HEATER BLOWER MOTOR REPLACEMENT

 

Failure of the heater blower motor is a common problem for all Capri
owners - if your motor refuses to work at either speed setting or
runs very slowly, then it is time to replace it.
 
Don't be tempted to leave it, as the motor windings
can overheat and cause a fire!
 
If it still works properly at the full speed setting, but not at the slow speed
then it will be the series resistor burnt out.
 
Unfortunately, both repairs require complete removal of the heater box
from behind the dashboard - a fairly major job, but well covered in
the Haynes manual and Ford workshop manual.

 

      

     

 

The correct Bosch replacement motor is available from  The Capri Club
 

 

This assumes you have successfully removed the heater box and that
it is now sat on the workbench alongside a shiny new motor.

 

First job is to separate the box into its two halves which will require the removal
 of some spring clips and carefully prising the plastic catches apart.

 

 

Carefully separate the two halves and before everything falls apart, make a note
or take photographs of how everything fits together inside, especially the two
large metal flaps that control air temperature and distribution.
 
Also remove the wiring from the motor and resistor, again making a note of
which wire goes where first!

 

 

 

Everything will need a thorough clean and you will find that the layer of foam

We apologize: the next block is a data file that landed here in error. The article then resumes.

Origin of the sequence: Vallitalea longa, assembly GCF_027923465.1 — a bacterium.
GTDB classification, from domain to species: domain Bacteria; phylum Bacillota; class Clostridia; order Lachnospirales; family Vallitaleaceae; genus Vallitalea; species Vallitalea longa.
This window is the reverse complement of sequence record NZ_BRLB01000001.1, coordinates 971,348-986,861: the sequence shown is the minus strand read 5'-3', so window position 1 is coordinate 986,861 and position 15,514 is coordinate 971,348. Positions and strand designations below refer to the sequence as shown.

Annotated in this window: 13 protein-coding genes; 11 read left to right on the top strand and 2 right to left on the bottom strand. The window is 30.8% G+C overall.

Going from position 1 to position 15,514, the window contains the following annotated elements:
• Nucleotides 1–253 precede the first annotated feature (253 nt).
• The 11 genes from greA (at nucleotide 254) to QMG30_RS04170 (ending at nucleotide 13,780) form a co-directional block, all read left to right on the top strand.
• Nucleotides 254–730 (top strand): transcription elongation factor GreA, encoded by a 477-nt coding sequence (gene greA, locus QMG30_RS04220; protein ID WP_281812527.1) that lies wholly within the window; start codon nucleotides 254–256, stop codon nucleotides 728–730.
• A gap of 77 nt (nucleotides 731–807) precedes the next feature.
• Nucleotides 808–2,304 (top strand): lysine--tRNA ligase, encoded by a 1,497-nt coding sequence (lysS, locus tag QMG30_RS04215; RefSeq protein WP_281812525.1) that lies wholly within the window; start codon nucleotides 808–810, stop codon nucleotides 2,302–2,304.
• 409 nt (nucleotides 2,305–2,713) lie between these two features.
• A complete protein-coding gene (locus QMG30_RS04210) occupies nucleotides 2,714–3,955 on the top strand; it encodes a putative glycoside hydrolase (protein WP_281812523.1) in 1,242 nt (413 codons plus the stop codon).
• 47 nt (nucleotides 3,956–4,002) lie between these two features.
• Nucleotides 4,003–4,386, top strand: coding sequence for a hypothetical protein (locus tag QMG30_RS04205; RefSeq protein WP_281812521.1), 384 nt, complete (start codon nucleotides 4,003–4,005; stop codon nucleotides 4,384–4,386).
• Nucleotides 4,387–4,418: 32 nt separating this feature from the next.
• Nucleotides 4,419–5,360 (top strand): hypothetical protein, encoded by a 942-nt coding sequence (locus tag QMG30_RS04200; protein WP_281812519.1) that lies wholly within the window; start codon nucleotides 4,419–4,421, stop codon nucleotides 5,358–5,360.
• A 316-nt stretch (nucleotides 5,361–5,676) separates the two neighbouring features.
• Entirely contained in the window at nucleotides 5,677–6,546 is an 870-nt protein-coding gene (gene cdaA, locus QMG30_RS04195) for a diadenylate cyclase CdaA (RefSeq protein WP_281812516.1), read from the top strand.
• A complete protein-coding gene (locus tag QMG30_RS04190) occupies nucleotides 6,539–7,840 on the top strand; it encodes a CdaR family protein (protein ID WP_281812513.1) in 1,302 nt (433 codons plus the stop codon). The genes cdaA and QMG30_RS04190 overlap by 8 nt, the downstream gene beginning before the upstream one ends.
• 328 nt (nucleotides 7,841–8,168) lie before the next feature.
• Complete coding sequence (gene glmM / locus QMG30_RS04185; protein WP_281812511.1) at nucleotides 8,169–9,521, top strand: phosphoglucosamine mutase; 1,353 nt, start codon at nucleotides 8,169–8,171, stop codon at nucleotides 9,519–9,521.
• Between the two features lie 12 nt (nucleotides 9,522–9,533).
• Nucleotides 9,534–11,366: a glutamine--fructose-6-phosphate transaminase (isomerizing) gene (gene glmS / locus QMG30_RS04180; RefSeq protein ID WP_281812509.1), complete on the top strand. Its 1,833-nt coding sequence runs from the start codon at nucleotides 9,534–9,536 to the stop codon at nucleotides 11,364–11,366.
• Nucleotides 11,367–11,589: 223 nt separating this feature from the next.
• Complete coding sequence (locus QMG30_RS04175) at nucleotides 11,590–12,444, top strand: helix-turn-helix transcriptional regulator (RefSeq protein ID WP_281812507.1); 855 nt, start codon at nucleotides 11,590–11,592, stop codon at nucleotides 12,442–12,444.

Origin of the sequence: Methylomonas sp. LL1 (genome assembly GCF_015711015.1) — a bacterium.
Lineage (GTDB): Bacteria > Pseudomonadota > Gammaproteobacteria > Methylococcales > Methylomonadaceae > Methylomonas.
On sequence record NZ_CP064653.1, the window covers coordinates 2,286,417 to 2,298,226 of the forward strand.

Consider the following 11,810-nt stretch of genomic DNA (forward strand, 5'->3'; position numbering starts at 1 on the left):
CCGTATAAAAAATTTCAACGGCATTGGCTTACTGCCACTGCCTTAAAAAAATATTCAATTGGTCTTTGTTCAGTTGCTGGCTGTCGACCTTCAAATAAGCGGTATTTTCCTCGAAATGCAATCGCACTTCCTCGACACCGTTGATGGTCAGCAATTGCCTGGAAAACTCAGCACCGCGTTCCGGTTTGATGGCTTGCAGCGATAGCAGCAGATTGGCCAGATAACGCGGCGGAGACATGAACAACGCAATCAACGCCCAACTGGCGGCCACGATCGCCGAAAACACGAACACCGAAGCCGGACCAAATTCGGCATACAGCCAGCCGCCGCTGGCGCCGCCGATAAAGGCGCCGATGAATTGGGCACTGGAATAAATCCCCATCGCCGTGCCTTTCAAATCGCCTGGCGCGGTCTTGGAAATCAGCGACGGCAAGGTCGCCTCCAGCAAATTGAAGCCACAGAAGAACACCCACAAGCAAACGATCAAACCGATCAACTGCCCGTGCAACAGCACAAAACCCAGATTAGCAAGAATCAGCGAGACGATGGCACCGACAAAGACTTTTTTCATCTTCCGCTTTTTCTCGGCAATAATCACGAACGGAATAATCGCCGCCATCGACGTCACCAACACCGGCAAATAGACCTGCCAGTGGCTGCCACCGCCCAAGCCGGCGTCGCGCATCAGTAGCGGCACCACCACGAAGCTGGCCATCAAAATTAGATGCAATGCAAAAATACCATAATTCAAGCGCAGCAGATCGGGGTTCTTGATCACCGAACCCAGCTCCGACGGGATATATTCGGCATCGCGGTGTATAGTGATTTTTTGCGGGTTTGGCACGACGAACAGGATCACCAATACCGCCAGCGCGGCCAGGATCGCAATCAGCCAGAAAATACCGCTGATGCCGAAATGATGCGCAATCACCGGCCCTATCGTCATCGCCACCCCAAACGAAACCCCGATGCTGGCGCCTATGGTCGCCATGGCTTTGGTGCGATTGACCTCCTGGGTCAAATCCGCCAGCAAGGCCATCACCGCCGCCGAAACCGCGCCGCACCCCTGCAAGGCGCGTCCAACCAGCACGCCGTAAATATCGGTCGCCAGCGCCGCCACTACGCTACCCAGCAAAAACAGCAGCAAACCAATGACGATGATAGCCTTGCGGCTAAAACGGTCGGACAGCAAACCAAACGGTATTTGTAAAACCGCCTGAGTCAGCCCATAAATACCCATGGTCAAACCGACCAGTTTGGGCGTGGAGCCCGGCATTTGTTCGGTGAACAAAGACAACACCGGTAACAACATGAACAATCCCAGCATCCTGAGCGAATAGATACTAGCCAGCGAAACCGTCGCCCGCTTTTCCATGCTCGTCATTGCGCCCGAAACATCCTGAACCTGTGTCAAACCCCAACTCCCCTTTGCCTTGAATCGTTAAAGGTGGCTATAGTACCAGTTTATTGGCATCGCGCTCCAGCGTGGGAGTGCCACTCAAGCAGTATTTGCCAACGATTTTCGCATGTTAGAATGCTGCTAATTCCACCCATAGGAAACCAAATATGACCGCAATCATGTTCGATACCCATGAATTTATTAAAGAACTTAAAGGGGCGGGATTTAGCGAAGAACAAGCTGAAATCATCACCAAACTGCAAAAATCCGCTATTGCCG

covering the two metal flaps will have become a sticky gunge - I scraped

the bulk of it off with a flexible putty knife and then used Maplin

Sticky Label Remover to get rid of the residue.

 

   

 

Turning your attention to the actual motor, gently lever-off the fan blades which are just
a friction fit on the shaft and then carefully unclip the white plastic mounting
 from the old motor as you will need to transfer it over to the new one.

 

 
Look closely at the old motor and you can see where it has melted!

 

If the metal flaps look rusty, it's a good idea to give them a quick spray of paint.
 
Then you should cover them in new foam - the best type to use is dense 1mm
thick foam that can be obtained from a flight case supplier - it is normally
used to line musical instrument flight cases.

 

 
 

 

Stick some draught-excluder strip around the heater matrix before you
re-install it as the original foam will have gone gundgy and been
removed during the clean-up.
 
It's also a good idea to run a hose through the matrix to make sure
there is nothing nasty waiting to enter your cooling system!

 

 

Don't forget to re-install the little panel with the series resistor on it before
you clip everything back together.
 
When everything is re-assembled, you will need to cut out a ring of foam
to seal where the heater box enters the bulkhead - I used some vehicle
soundproofing foam, but you could get something suitable from
the same supplier as your 1mm foam.

 

 

It makes sense to test everything before you fit it back in the car - a spare battery
and some jump leads will do - make sure that the fan blades aren't fouling
and that the temperature / distribution flaps are operating correctly.

 

Under the dashboard, vacuum all the dead leaves from the cavity in the bulkhead before

 you re-fit the heater box - there's potentially 30 years worth of mulch in there!

 

And finally, allow yourself at least an hour to reconnect the control cables for

the flaps - a stock of Elastoplast, copious amounts of swearing and

having a neck brace to use afterwards will all help!